I had an interesting report from Dr. Caple who injected thuja into a giant-celled sarcoma of the hip joint. He used a teaspoonful in the structure at once, giving the remedy internally, in fifteen drop doses, with the same quantity of echinacea. The results were more than he had anticipated.

Dr. Jones injected from twenty to sixty drops of thuja into a rectal cancer every second day, and also where there was a cauliflower variety of cancer of the uterus. He believes in this remedy if enough is used. It must be used very freely.

Thuja is given internally for cancer, and for the pains of cancer it is applied externally, when possible, occasionally with good results.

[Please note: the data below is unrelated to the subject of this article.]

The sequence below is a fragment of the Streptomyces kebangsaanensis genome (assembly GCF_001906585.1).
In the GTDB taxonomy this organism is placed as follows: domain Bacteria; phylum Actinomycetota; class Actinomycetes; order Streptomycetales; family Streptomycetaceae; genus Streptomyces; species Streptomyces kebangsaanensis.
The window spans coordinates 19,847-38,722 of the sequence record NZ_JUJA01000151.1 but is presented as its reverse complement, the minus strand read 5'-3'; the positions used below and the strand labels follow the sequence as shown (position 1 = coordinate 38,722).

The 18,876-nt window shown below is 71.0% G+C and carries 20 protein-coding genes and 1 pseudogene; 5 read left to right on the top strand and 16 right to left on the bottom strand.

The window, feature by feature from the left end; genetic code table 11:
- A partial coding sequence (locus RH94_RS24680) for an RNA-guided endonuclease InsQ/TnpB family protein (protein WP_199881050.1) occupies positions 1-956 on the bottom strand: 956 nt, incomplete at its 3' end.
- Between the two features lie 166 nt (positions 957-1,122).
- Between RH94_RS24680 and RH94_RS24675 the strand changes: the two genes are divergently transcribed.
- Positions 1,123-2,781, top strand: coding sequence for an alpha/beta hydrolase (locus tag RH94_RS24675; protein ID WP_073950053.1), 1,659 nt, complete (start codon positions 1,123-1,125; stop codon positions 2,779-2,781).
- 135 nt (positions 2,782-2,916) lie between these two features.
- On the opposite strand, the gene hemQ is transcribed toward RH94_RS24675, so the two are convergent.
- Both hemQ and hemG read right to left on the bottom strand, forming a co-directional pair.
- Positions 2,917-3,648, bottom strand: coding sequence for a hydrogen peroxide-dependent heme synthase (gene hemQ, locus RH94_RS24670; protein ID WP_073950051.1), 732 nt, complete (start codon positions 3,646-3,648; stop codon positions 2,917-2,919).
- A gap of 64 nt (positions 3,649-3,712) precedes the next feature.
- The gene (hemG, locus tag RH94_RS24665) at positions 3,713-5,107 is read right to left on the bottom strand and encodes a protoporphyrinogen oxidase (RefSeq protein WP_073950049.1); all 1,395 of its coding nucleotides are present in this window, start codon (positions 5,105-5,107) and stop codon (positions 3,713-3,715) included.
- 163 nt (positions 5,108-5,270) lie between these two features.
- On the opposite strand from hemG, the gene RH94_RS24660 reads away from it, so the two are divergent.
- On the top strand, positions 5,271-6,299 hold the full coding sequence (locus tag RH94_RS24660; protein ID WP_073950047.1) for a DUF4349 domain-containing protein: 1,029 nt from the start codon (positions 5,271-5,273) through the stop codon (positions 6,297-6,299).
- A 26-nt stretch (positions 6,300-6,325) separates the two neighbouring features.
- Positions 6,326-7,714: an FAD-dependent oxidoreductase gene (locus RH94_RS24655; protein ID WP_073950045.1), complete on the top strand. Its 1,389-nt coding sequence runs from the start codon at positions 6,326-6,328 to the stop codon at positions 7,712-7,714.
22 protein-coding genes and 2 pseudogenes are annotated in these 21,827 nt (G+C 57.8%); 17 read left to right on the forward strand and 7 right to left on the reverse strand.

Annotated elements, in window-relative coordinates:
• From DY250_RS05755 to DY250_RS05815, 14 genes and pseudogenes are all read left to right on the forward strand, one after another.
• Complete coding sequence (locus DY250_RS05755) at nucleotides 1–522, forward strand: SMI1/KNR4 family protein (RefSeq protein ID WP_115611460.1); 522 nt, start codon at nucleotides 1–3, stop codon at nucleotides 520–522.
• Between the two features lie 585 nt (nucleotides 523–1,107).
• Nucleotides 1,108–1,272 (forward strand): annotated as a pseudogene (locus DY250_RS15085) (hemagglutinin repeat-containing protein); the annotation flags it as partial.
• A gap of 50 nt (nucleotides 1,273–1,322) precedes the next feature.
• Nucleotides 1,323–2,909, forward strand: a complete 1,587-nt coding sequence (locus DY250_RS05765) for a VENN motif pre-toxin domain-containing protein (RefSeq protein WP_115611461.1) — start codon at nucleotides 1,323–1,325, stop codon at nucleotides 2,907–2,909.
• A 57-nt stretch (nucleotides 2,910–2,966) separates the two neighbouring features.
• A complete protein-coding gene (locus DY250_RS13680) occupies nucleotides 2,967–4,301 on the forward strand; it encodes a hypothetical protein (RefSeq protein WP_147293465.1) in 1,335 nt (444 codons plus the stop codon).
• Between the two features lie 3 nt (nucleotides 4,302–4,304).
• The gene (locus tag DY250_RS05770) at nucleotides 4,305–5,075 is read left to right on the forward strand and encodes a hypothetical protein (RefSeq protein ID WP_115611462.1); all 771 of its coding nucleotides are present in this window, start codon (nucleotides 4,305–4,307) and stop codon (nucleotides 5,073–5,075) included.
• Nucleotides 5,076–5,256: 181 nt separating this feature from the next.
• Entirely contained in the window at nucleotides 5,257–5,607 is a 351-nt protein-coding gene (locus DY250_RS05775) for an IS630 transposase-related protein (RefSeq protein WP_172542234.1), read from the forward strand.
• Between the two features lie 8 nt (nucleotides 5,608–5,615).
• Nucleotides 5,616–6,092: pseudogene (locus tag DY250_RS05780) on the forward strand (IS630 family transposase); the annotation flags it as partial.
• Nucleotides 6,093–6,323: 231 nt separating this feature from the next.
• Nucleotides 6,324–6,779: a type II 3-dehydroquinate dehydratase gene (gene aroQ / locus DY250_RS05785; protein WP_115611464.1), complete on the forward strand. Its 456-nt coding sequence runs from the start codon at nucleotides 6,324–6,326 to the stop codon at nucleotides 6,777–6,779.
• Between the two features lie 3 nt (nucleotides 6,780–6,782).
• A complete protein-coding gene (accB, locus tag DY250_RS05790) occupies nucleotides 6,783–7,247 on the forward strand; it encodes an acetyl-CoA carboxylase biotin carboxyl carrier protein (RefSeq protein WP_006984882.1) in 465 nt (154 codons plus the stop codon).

Thuja certainly exercises a direct influence upon the glandular structures and function. In what manner this influence is exercised is unknown, but in any disease that involves the gland, this remedy must be considered, and if there are no contraindications it can be tried, and in many cases as with the ductless glands, it seems to act in a direct manner.

Thuja is directly indicated, first, as a peculiar alterative, in improving diathetic conditions of the blood. Again, it acts directly upon abnormal growths – perversions, such as peculiar conditions of the cell structure of the skin, and other external structures. It is thus indicated in all abnormalgrowths of the skin or mucous membranes. It exercises a specific influence upon catarrhal discharges, correcting the glandular faults that are to blame for such a condition wherever they may be. It is specific to urinary irritation in aged people especially; also in childhood. It strengthens the sphincter of the bladder.